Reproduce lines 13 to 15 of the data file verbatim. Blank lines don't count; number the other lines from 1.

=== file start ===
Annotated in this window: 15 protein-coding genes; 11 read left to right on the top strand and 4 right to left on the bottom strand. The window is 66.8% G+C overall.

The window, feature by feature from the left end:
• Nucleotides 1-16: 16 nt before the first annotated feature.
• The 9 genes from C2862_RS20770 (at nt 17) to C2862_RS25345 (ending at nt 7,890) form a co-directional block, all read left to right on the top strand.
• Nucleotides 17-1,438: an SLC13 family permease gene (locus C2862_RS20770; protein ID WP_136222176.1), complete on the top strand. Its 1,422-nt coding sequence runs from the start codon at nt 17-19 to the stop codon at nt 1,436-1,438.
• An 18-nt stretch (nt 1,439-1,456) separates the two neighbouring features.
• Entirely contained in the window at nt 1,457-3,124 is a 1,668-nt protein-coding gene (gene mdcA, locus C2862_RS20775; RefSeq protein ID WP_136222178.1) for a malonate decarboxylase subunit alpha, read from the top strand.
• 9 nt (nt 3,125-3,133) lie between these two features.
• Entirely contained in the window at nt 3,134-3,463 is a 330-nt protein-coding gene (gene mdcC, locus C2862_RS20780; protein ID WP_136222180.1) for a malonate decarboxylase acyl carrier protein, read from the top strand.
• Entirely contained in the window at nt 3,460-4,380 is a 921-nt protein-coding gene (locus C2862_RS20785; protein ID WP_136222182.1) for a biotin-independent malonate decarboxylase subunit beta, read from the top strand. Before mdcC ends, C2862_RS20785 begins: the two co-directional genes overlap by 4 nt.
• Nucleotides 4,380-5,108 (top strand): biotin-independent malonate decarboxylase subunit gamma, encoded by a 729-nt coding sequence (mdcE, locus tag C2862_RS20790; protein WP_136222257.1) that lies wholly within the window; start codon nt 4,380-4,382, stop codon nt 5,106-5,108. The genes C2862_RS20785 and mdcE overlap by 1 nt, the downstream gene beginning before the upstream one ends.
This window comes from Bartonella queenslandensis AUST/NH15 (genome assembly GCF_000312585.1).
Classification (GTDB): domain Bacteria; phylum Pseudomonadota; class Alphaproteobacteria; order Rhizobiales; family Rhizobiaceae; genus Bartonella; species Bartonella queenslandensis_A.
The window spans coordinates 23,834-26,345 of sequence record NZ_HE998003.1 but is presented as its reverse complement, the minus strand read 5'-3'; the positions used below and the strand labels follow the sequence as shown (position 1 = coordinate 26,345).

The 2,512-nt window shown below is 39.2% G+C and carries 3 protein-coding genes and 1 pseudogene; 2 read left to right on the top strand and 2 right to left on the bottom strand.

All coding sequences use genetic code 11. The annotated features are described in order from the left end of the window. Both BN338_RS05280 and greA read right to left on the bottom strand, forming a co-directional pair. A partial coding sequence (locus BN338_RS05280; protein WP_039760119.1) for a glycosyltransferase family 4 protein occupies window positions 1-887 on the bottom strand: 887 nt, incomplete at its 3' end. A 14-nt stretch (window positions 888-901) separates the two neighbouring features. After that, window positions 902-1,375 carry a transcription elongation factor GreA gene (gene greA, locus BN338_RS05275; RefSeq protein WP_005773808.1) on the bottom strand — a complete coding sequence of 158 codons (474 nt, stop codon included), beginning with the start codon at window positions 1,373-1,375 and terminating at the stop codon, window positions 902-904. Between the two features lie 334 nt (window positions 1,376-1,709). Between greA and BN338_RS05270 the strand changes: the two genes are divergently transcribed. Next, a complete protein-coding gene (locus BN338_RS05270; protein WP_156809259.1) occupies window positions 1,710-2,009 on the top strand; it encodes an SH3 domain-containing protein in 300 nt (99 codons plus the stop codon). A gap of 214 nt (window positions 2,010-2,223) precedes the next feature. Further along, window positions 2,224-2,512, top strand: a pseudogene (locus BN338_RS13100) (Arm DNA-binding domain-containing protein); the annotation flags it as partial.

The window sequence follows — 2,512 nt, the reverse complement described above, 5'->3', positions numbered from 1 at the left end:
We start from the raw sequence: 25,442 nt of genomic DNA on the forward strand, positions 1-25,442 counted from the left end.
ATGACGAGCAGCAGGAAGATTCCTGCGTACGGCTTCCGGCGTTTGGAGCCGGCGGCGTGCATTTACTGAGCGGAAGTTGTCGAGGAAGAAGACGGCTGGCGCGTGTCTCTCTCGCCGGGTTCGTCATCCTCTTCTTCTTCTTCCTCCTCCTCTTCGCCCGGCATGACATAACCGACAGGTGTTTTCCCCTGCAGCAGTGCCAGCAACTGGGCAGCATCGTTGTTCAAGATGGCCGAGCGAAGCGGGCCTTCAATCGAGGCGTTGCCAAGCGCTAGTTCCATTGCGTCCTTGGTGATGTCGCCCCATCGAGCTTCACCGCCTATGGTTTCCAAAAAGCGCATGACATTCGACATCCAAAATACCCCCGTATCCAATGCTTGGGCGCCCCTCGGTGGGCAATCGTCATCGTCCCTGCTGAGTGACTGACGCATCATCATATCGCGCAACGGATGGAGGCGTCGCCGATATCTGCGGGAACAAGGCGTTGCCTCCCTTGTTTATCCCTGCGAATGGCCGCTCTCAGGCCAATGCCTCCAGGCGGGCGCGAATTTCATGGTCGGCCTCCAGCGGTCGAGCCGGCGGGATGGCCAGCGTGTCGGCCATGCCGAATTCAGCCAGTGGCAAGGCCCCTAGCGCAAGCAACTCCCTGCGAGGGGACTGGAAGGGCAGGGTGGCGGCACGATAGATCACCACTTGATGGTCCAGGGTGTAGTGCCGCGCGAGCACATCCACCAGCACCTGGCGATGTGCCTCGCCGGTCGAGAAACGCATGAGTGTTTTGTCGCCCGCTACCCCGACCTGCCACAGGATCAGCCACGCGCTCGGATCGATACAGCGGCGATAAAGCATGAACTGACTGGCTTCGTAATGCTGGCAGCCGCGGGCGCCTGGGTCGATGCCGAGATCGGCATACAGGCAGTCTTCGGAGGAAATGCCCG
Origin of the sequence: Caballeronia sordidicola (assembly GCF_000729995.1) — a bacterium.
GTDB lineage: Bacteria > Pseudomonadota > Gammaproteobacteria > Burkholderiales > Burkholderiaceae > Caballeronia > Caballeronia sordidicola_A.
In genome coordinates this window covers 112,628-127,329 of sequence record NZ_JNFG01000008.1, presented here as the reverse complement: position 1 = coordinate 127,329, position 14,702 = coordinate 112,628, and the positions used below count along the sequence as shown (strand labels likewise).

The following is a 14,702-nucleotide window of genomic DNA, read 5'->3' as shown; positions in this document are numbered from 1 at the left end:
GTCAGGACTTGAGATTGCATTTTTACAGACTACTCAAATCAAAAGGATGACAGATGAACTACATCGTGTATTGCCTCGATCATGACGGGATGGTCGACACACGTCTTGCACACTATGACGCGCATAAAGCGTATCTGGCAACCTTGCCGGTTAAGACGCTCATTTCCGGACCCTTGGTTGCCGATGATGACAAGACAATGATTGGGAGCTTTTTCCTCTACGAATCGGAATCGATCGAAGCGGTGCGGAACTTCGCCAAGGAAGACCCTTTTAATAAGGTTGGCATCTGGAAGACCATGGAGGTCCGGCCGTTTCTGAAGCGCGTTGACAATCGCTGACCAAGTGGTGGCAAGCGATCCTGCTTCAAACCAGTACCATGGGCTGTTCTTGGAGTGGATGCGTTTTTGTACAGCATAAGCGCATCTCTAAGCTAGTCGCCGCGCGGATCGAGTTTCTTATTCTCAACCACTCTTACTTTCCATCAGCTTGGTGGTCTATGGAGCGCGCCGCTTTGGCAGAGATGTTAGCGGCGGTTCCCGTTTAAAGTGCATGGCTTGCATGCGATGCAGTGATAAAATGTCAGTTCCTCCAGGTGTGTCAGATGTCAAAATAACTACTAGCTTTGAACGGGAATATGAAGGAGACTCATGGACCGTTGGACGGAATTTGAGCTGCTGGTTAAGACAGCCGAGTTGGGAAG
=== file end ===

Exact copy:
Classification (GTDB): domain Bacteria; phylum Pseudomonadota; class Alphaproteobacteria; order Rhizobiales; family Rhizobiaceae; genus Bartonella; species Bartonella queenslandensis_A.
The window spans coordinates 23,834-26,345 of sequence record NZ_HE998003.1 but is presented as its reverse complement, the minus strand read 5'-3'; the positions used below and the strand labels follow the sequence as shown (position 1 = coordinate 26,345).

The 2,512-nt window shown below is 39.2% G+C and carries 3 protein-coding genes and 1 pseudogene; 2 read left to right on the top strand and 2 right to left on the bottom strand.